A mere 100 years after the United States threw out the politicized mess that was the old tariff system, the new tax code is just as politicized, just as messy, and substantially more intrusive. History has repeated itself, and that says something about the nature of government.

Liberals complain about the inefficiencies and inequities of the free market. And, in some circumstances, their complaints are valid. An unregulated marketplace is not necessarily going to produce the social outcomes we consider just. This is why both sides agree on a basic regulatory regime; the differences between left and right are usually reducible to a debate over its size and scope. But the history of taxation in America demonstrates that the political marketplace can be just as inefficient and unfair, sometimes even more so. If the profit motive is not necessarily conducive to social harmony, neither is the reelection motive.

In light of this, maybe it is time for conservatives to rethink their approach to tax policy. Implicitly, many on the right still see the tax code in the same way that Hamilton and Clay did, as a wonderful tool to redirect social and economic outcomes for the betterment of all. But the history of American taxes demonstrates that the noble cannot exist without the ignoble, and the latter inevitably triumphs. For after the work of men like Hamilton and Clay is done, men like Aldrich invariably emerge to pervert public policy toward their own, selfish ends. And the Aldriches always seem to outnumber the Hamiltons and the Clays.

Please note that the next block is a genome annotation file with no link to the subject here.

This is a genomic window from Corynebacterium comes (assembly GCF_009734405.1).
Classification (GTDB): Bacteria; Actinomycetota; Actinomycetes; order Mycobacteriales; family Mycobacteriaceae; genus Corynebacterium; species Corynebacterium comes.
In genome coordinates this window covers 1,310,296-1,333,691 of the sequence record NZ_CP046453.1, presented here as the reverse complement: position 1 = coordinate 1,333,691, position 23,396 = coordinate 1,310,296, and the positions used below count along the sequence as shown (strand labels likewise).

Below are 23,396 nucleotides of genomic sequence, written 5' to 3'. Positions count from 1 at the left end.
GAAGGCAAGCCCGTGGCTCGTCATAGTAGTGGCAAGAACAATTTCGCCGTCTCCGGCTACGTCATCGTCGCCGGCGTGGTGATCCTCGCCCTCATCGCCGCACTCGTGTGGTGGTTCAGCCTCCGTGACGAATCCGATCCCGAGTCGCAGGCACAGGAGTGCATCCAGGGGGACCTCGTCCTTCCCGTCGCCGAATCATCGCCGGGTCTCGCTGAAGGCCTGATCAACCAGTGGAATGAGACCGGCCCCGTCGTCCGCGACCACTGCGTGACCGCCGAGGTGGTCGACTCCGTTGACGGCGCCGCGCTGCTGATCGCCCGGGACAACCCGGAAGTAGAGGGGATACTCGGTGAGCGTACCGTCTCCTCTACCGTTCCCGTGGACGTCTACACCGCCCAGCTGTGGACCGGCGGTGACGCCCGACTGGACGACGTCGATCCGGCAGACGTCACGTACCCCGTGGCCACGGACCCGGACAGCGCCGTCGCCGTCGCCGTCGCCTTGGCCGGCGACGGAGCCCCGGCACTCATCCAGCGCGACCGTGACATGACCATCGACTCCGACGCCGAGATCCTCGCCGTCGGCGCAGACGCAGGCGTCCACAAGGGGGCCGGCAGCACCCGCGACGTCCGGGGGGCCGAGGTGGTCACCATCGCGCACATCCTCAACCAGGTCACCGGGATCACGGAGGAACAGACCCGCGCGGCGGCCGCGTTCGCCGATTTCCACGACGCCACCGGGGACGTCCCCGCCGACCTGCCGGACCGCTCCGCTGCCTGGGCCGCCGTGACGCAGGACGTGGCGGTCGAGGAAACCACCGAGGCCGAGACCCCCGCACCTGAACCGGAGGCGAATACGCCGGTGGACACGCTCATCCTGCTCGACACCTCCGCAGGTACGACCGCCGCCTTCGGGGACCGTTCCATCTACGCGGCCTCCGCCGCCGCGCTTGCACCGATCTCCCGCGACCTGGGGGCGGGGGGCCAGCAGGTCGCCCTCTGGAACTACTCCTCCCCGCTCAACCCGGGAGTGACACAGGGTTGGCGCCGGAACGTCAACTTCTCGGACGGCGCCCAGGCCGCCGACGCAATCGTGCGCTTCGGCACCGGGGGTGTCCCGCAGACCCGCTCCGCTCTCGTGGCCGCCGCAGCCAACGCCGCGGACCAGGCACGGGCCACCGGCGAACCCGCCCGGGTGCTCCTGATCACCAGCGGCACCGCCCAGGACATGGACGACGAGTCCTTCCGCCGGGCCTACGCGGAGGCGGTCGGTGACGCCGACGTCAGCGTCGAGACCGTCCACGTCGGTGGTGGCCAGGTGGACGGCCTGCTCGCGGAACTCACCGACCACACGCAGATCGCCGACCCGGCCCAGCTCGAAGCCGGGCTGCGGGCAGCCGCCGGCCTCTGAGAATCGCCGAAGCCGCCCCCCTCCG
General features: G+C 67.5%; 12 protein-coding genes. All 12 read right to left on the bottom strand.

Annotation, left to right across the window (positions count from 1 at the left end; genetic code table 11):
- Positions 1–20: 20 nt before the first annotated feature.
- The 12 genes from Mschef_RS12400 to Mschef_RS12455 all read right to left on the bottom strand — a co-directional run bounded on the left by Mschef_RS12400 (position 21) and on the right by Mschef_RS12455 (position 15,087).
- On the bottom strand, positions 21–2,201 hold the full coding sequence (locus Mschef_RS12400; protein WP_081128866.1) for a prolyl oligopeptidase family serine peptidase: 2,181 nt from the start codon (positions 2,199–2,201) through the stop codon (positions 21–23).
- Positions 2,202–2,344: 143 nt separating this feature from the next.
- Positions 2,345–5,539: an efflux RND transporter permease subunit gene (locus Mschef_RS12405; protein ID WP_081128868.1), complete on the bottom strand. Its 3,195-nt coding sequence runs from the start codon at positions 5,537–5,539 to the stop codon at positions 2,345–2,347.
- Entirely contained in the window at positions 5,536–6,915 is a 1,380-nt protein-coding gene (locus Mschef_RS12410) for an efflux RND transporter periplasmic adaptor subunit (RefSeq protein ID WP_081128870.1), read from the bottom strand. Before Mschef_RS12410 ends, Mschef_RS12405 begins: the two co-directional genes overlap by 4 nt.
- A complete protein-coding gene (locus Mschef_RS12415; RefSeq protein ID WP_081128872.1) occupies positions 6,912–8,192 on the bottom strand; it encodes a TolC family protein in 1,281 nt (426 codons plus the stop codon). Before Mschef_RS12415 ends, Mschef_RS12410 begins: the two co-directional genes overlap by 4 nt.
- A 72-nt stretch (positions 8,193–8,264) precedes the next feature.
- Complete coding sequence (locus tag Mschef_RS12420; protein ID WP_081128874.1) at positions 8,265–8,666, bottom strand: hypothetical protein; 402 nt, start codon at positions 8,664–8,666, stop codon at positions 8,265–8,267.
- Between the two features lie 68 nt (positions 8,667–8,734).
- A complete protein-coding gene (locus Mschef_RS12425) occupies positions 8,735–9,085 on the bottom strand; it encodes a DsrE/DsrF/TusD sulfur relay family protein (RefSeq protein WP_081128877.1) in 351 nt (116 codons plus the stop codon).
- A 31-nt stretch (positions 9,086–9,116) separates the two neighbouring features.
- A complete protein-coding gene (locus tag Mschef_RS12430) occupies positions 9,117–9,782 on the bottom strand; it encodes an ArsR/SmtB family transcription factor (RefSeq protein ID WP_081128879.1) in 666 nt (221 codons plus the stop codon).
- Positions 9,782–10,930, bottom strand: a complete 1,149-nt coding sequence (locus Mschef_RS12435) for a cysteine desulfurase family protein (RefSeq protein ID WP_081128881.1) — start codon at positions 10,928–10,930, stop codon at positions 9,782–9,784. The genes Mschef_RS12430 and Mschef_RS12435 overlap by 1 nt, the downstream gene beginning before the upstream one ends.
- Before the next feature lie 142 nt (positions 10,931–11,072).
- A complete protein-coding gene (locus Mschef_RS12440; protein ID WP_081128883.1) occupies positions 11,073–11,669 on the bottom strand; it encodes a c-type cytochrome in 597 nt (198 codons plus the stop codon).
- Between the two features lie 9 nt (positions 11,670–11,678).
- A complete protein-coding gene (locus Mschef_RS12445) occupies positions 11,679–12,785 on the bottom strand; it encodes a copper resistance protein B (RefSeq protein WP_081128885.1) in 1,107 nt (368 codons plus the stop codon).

The rallying cry of small-government advocates in the late 19th century was a “tariff for revenue only!” They understood the kind of corruption that a complicated tariff or tax code inevitably breeds, despite the best intentions that the public-spirited might have. The IRS scandal demonstrates just how right they were.